Thanks to Marge Holcombe of The Seabrook on Hilton Head Island for sharing her story about Hilton Head Hospital.
Marge, a longtime volunteer at the hospital, wrote a monthly humor column in The Packet for many years.
By Marge Holcombe
Never miss a local story.
I recently spent a delightful few days in our Hilton Head Hospital. Lest you think that this ancient one has lost her few remaining marbles, let me explain:
My room, No. 214, and the matching wooden bed, were painted a soothing pale yellow. Although the room was always immaculate, a friendly young lady cleaned it thoroughly every day.
Then I met my certified nursing assistant, who, like most other CNAs, are working toward their nursing degrees from the excellent course offered by the University of South Carolina Beaufort. They are professional, knowledgeable and attentive. We are so fortunate to have the highest caliber of professional and non-professional employees on the staff.
The hospital also has the latest in technology -- you never have to leave your bed for an EKG, sonogram, blood work, etc. They come to you. Speaking of technology, the beds weigh you. The CNA posted my vital signs on the board, but I do think that the "Wow!" she wrote after the weight was a wee bit much.
When I mentioned to an aide that blue was my favorite color, in an moment she appeared with an adorable sky blue hospital gown, complete with discreet tiny bows on the back (that hid nothing) that I'm sure came from Victoria's Secret. I loved it.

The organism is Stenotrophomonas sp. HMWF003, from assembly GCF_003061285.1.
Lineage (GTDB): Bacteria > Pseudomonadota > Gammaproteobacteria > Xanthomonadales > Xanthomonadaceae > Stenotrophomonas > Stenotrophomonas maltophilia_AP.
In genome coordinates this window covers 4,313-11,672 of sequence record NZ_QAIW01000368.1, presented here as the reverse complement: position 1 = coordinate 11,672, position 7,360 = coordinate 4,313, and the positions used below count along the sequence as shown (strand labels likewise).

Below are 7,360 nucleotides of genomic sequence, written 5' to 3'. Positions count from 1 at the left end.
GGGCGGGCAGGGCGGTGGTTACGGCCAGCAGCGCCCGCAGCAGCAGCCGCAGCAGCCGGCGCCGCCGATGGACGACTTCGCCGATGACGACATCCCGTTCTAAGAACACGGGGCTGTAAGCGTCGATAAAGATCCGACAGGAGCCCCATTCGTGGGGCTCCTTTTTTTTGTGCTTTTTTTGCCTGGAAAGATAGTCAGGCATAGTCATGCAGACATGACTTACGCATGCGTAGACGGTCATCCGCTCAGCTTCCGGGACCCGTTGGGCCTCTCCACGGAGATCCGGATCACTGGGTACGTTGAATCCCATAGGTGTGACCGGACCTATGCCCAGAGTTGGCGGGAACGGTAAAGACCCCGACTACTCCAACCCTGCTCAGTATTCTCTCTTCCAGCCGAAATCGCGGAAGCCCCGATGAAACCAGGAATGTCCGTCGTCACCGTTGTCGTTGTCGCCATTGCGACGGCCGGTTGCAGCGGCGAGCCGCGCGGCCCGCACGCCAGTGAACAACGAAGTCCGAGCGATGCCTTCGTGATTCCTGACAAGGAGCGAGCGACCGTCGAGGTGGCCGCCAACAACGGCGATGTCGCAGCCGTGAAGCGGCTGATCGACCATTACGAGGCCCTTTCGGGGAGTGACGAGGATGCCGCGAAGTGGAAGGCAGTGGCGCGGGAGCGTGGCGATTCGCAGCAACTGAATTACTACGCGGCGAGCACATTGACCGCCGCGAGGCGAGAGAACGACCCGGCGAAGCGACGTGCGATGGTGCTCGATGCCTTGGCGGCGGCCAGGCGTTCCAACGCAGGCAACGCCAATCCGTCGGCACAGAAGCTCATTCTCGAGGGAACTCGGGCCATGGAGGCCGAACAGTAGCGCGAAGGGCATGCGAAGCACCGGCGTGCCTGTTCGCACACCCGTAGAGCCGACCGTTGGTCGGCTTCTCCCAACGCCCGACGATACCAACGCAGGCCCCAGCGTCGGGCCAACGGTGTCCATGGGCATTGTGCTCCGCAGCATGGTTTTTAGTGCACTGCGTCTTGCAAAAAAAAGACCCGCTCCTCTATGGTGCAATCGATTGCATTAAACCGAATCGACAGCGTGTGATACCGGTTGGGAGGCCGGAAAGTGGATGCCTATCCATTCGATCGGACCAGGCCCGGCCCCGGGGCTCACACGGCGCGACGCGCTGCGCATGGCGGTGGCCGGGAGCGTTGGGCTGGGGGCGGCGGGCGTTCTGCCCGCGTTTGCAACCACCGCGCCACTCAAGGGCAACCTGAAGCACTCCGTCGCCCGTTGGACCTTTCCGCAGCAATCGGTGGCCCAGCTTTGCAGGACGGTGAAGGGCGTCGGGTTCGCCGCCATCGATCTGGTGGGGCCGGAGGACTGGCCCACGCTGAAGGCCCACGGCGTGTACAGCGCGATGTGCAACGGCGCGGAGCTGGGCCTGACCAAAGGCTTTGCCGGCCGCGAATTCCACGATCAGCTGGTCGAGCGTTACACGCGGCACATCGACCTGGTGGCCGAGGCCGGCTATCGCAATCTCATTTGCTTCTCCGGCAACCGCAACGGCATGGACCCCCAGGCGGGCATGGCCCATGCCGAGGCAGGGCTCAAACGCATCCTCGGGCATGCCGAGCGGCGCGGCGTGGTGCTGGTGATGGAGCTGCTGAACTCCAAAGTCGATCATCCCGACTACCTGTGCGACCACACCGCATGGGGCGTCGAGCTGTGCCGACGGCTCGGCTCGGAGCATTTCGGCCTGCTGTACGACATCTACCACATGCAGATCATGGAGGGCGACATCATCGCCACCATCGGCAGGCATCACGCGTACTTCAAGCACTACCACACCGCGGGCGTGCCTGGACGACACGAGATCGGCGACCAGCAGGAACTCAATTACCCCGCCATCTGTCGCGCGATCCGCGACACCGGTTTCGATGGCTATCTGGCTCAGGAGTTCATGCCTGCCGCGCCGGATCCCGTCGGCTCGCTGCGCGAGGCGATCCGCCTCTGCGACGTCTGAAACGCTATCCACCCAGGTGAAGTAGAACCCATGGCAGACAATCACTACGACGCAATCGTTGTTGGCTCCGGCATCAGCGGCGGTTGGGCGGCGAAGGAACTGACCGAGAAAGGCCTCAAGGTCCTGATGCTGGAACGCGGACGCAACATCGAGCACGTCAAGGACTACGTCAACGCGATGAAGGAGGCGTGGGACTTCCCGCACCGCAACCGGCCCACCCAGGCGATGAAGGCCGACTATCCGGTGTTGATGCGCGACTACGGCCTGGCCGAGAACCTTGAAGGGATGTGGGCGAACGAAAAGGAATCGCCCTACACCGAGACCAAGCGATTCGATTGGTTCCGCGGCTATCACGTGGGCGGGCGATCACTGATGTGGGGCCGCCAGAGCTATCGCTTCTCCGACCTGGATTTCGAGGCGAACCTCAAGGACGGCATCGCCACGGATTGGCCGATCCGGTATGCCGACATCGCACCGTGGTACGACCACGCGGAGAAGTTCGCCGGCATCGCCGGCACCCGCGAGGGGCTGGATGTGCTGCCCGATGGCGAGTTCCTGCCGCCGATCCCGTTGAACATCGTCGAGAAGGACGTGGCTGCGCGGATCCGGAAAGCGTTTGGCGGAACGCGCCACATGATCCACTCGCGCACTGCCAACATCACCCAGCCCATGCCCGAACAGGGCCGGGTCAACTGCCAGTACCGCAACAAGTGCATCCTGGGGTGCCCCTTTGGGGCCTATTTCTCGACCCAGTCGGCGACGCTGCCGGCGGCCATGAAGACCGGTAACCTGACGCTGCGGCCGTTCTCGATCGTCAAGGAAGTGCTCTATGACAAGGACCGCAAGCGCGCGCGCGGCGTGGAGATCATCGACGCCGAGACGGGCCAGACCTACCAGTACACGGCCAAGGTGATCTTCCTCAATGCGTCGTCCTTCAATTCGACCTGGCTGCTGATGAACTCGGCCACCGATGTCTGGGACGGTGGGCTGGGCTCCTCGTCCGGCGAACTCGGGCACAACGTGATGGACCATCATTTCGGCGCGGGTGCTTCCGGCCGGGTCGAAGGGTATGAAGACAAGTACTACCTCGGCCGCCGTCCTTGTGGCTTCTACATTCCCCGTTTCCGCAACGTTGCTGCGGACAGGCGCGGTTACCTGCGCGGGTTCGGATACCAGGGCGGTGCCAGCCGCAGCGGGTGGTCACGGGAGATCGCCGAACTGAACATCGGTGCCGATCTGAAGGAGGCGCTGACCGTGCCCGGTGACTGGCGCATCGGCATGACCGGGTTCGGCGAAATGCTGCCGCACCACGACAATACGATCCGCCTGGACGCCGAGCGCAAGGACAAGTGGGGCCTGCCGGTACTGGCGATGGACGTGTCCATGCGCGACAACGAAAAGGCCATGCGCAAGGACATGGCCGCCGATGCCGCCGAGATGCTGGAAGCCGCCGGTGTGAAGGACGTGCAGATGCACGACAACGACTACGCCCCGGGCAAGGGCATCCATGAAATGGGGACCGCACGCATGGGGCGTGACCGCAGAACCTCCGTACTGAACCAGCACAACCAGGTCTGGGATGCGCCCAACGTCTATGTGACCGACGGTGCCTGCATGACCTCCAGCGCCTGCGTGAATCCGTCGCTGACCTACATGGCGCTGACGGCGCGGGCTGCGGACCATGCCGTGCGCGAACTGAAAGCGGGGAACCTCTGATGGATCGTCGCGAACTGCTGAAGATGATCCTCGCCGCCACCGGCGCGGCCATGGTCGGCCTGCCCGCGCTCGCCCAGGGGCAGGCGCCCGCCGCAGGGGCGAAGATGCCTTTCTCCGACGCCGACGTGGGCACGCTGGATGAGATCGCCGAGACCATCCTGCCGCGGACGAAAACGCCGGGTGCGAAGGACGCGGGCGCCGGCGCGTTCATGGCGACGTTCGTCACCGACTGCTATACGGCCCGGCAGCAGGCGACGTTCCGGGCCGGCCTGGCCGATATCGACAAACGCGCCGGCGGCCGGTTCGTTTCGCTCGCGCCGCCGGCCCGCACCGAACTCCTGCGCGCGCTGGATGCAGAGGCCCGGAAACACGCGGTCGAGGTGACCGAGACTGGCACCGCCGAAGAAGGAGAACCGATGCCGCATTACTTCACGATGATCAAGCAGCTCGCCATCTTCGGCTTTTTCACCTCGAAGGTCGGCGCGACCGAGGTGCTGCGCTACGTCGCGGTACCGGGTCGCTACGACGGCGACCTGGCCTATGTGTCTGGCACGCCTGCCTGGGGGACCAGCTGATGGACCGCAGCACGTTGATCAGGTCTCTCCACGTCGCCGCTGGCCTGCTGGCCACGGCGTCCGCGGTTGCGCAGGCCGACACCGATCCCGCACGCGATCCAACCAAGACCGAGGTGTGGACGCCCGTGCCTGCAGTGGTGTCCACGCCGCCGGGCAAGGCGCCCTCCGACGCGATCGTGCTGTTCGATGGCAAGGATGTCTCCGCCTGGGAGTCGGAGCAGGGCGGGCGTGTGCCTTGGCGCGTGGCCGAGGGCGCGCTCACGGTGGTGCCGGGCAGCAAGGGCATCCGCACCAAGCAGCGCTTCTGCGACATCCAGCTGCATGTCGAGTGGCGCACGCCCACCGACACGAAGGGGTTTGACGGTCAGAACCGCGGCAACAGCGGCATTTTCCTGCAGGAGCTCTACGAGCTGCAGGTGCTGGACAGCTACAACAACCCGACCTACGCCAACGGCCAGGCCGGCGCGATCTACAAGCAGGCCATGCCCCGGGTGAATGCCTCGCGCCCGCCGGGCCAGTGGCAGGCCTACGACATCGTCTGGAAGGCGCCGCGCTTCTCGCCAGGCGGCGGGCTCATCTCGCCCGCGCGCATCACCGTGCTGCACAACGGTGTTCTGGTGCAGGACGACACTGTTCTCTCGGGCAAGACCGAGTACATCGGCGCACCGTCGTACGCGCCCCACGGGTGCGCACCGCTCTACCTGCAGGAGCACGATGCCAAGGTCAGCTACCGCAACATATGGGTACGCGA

I have saved the best till last, deservedly so. I hold the uncontested title, "The World's Best Worst Cook." My stove gets dusted.
About 20 years ago, I was sent to the hospital's emergency room and Dr. Paul Long was the doctor on duty. He apologized that he was going to admit me.
"That's OK," I answered. "I like hospital food."
"In that case, I'll order a brain scan," he said.
As I warned, it was blank; there was nothing there.
The hospital has outsourced the food service to a catering business. During this most recent trip to the hospital, promptly at meal times, a charming, petite and smartly uniformed young lady, bearing the best cuisine I have ever tasted, arrives. I have a choice of the special menus for heart patients and diabetic patients and, since I am both, I felt entitled to take the two meals. Hilton Head Hospital, could this be the start of take-outs?
There was a small glitch in my fun-and-games routine. The doctor and the aides wanted me to exercise -- to walk. Anxious not to jeopardize my six-meals-a-day routine, I gave up, fixed my Victoria's Secret hide-nothing tiny bows and thumped around the various nursing stations, a trip that felt like the New York Marathon.
One evening, I noticed that my nurses, Stacey and Carole, were being particularly solicitous and kept glancing at a sign above the bed in back of me that I'm certain read, "Be kind to Mrs. Holcombe, her marbles are missing. And don't reach for her hospital gown -- she bites."
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